The results need to be interpreted in the context of the BMC referral pattern. The referral was made not for all consecutive patients with brain metastasis seen in the institute but in those patients in whom the referring physician had some dilemma. Hence, these results pertain to this cohort of patients. The change in the decision in treatment modality is to a large extent reflects stereotactic radiotherapy (SRT) and intrathecal chemotherapy being more commonly recommended by the BMC than the referring physician. The underutilisation of SRT in the current study appears to be due to a lack of understanding of the prognosis of driver-mutated NSCLC by the treating radiation oncologist. Besides, patient logistics, high patient burden and financial status are other important reasons for the limited use of SRT.

The median OS of driver mutated patients even in brain metastasis patients is in the range of 3–5 years [6]. Even in non-driver-mutated NSCLC with PDL1 expression of > 1 per cent the median OS is in the range of 15–25 months, with 20–30 percent of patients having potential for survival beyond 3–5 years [7]. These results are better than those seen with potentially curative multimodality treatment seen in pancreatico-biliary malignancies and esophageal malignancies. Hence, all efforts must be made to prolong survival and preserve the cognitive functions of these NSCLC patients. Similar improvement in survival was seen in breast cancer patients [8].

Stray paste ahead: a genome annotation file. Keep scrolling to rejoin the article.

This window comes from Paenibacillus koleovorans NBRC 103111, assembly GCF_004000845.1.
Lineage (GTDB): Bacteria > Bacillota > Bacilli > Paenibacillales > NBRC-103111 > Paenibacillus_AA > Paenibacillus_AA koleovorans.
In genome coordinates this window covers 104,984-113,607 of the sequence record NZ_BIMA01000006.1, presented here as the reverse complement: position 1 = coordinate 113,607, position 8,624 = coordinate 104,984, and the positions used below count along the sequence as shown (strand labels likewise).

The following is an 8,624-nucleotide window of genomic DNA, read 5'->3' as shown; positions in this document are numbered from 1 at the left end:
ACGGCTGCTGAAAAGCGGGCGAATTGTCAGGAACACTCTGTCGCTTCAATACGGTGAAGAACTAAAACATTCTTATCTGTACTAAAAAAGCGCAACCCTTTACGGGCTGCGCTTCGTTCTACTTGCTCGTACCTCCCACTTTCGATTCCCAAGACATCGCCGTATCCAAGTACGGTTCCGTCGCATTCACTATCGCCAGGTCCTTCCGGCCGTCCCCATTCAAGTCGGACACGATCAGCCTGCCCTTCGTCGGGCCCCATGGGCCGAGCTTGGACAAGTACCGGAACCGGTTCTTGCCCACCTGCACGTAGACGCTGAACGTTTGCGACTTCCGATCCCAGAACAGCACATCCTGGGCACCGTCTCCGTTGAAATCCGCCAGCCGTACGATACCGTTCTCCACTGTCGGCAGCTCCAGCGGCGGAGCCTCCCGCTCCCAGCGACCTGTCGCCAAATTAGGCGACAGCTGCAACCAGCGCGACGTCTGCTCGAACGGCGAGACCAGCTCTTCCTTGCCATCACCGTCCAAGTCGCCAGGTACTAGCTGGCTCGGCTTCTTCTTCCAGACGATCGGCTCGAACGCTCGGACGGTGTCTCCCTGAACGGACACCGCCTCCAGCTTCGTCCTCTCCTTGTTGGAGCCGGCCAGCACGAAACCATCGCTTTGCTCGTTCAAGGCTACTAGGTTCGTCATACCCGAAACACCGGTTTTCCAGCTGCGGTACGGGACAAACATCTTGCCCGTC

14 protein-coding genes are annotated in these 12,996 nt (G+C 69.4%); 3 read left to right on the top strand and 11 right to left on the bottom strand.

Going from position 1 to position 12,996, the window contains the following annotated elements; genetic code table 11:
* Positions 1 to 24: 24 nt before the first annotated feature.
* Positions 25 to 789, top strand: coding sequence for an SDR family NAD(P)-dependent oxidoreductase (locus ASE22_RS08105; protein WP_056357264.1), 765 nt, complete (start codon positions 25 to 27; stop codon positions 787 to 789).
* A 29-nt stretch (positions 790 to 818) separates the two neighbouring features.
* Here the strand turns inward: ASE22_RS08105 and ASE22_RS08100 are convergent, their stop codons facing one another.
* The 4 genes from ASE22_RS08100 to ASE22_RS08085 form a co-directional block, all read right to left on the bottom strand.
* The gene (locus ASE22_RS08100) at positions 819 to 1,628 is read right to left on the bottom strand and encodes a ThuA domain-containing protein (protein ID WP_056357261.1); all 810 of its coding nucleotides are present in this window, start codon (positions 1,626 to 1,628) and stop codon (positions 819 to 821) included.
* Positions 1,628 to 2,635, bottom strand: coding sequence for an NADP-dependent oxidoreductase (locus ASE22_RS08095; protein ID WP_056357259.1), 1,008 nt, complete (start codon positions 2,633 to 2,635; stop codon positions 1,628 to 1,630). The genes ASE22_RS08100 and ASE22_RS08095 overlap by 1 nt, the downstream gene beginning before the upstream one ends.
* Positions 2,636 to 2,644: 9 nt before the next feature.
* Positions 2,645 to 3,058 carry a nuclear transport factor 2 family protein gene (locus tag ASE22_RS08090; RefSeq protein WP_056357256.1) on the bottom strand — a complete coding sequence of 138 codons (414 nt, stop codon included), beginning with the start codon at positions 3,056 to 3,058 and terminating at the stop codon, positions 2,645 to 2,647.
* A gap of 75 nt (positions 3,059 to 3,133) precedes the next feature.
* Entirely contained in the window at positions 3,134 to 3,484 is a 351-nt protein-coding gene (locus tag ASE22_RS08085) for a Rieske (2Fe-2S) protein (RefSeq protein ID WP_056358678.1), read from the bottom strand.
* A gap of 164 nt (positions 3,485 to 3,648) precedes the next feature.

An underutilisation of intrathecal chemotherapy by referring physician was seen [9]. This is likely due to the limited evidence of intrathecal chemotherapy in the situation of leptomeningeal metastasis [10]. The dural involvement in imaging may predict the possibility of involvement of CSF, and in such cases, as there is inter radiologist variation in diagnosis, intrathecal chemotherapy may be useful [11, 12]. The results seen in the audit were obtained on patients from a tertiary cancer centre and, hence, are generalisable. The results had their own limitation as most of these patients had primary NSCLC, and as there was underutilisation of SRT, future studies with a larger patient population are required. The referring physicians were experienced and qualified consultants in their respective fields. However, it should be noted that the patients being treated in a non-specialised centre may derive greater benefit from such a clinic as the expertise to treat difficult cases may not be available.